Colonial-Marine

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In that case I have to question the Navy's whole premise of standing off at over 200nm, obviously your worrying about anti-ship missilse if your dealing with somebody like the PRC, but I imagine most amphibious landings in the future will occur against countries that don't have tons of modern shore-based anti-ship missiles.

An ex-Marine I know used to argue that the Navy should just get something with plenty of armor on it, several Phalanx CIWS, loaded with MLRS type rockets and guns, then proceed to get close and shoot it out.
 

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At the present time, will the Zumwalt Class constitute two ships, USS Zumwalt (DDG-1000) and USS Michael Monsoor (DDG-1001)? Or will there be a third ship, DDG-1002? Has this issue been decided? I never heard a resolution to the funding issue for ship three. I understand that there was an effort to name ship three for Robert Heinlein. Is General Dynamics and Bath Ironworks being especially quiet about the DDG-1000 program.
 

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Colonial-Marine said:
In that case I have to question the Navy's whole premise of standing off at over 200nm, obviously your worrying about anti-ship missilse if your dealing with somebody like the PRC, but I imagine most amphibious landings in the future will occur against countries that don't have tons of modern shore-based anti-ship missiles.
If the enemy doesn’t have any anti ship missiles or heavy artillery rocket systems which can equally well engage ships, odds are they also do not have the capability to defend the entire coastline in the first place. Let alone defend the coastline AND defend the air assault landing zones behind the beaches. That means the initial Marine landing is unopposed, and a V-22 can drop a M777 into the landing zone for fire support very quickly. Hugely expensive naval gun system with marginal ammunition loads need not be required. Lots of money is already being spent on systems to find the enemy, so avoiding him is possible.

The USN will eventually get some kind of guided shore bombardment weapon though. It may not be super long ranged, but right now a project I forget the name of is moving along to create a self contained screw in GPS guidance fuse. I think the program name might be 'GPS competent munition' but I'm not sure. I believe they are at the point of test firing. Its internal battery is charged and GPS grid are set by an induction device just before firing using a hand held computer. I'm sure they can bolt one into a Mk45 5in turret. That could cover 'no naval defense weak enemy' scenarios well enough.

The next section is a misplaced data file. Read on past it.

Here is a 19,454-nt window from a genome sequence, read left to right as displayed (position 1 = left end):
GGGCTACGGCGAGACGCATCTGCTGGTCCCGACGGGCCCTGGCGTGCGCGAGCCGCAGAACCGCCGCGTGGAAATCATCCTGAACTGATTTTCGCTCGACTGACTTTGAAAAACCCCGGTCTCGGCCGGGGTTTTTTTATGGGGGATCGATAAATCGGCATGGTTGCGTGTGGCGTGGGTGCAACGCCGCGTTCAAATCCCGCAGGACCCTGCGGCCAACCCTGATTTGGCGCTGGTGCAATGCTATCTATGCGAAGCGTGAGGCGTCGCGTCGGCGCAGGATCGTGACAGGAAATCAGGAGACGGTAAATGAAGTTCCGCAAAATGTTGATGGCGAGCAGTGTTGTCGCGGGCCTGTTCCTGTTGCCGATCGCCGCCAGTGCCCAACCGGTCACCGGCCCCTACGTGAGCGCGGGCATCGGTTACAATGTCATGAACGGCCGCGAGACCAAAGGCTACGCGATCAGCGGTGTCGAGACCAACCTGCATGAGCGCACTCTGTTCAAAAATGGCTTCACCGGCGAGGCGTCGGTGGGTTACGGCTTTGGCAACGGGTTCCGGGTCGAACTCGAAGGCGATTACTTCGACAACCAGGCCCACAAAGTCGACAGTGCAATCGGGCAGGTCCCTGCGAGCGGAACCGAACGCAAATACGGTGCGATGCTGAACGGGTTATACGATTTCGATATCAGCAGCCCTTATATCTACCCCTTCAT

It won’t allow super high accuracy because the fins are so small to fit within the diameter of 105-155mm shells rather then unfolding, but it can convert any existing artillery shell that accepts US fuses into a fairly accurate round. CEP of 30-50 meters or so; instead of 300-600 meters at 40km range for normal artillery. That would greatly increase the value of the existing 5in guns and ammo, without the massive cost of an entirely new weapon or entirely new ammo like ERGM. More importantly we already have lots of 5in guns. An invasion force could count on at least one or two such vessels being around. Specialist ships with specialist weapons wont be around when you need them. All the more so since the USN is going to keep shrinking in the future.


An ex-Marine I know used to argue that the Navy should just get something with plenty of armor on it, several Phalanx CIWS, loaded with MLRS type rockets and guns, then proceed to get close and shoot it out.
Sure, just let me know when you find 2 billion dollars to pay for each one of those things, and then 2 billion more to pay the life insurance benefits and long term care of its dead and wounded crew after it gets sunk by a mine. MLRS leaves duds like crazy anyway. Would you really want to come ashore on a beach or landing zone covered in tens of thousands of unexploded DPICM bomblets? The fact is the USN needs around 5-10 billion dollars more a year, every year, just to keep its strength equal to what it is now. Without that money the USN will shrink to about 200 ships. Specialist ships, for as rarely used a role as shore bombardment no less, are absurdly unaffordable.
 

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Sea Skimmer said: